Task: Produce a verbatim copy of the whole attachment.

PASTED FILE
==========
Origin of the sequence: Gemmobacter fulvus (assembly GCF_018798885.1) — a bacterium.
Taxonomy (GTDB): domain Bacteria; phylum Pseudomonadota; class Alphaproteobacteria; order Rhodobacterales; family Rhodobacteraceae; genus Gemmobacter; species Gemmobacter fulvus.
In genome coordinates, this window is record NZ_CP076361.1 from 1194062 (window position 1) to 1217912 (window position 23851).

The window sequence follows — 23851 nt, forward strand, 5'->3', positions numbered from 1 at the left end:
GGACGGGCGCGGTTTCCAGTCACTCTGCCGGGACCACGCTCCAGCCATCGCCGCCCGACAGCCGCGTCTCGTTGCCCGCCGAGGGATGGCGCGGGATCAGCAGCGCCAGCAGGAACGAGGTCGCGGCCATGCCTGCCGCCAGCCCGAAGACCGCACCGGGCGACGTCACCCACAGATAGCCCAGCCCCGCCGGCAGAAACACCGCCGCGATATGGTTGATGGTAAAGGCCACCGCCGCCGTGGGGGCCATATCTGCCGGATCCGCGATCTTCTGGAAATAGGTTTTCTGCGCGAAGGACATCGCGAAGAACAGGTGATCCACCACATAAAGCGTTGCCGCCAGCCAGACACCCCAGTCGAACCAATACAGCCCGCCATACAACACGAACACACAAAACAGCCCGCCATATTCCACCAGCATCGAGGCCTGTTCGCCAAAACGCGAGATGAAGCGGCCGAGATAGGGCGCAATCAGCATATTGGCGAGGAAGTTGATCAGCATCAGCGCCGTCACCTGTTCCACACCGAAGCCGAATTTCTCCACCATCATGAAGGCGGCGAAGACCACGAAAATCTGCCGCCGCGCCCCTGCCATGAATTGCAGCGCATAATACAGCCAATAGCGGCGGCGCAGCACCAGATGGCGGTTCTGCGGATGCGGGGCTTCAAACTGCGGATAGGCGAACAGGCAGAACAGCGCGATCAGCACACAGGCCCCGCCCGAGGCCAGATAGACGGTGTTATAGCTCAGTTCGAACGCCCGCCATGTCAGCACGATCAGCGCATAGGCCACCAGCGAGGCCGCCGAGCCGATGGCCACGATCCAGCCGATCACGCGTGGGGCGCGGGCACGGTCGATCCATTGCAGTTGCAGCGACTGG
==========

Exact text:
Origin of the sequence: Gemmobacter fulvus (assembly GCF_018798885.1) — a bacterium.
Taxonomy (GTDB): domain Bacteria; phylum Pseudomonadota; class Alphaproteobacteria; order Rhodobacterales; family Rhodobacteraceae; genus Gemmobacter; species Gemmobacter fulvus.
In genome coordinates, this window is record NZ_CP076361.1 from 1194062 (window position 1) to 1217912 (window position 23851).

The window sequence follows — 23851 nt, forward strand, 5'->3', positions numbered from 1 at the left end:
GGACGGGCGCGGTTTCCAGTCACTCTGCCGGGACCACGCTCCAGCCATCGCCGCCCGACAGCCGCGTCTCGTTGCCCGCCGAGGGATGGCGCGGGATCAGCAGCGCCAGCAGGAACGAGGTCGCGGCCATGCCTGCCGCCAGCCCGAAGACCGCACCGGGCGACGTCACCCACAGATAGCCCAGCCCCGCCGGCAGAAACACCGCCGCGATATGGTTGATGGTAAAGGCCACCGCCGCCGTGGGGGCCATATCTGCCGGATCCGCGATCTTCTGGAAATAGGTTTTCTGCGCGAAGGACATCGCGAAGAACAGGTGATCCACCACATAAAGCGTTGCCGCCAGCCAGACACCCCAGTCGAACCAATACAGCCCGCCATACAACACGAACACACAAAACAGCCCGCCATATTCCACCAGCATCGAGGCCTGTTCGCCAAAACGCGAGATGAAGCGGCCGAGATAGGGCGCAATCAGCATATTGGCGAGGAAGTTGATCAGCATCAGCGCCGTCACCTGTTCCACACCGAAGCCGAATTTCTCCACCATCATGAAGGCGGCGAAGACCACGAAAATCTGCCGCCGCGCCCCTGCCATGAATTGCAGCGCATAATACAGCCAATAGCGGCGGCGCAGCACCAGATGGCGGTTCTGCGGATGCGGGGCTTCAAACTGCGGATAGGCGAACAGGCAGAACAGCGCGATCAGCACACAGGCCCCGCCCGAGGCCAGATAGACGGTGTTATAGCTCAGTTCGAACGCCCGCCATGTCAGCACGATCAGCGCATAGGCCACCAGCGAGGCCGCCGAGCCGATGGCCACGATCCAGCCGATCACGCGTGGGGCGCGGGCACGGTCGATCCATTGCAGTTGCAGCGACTGG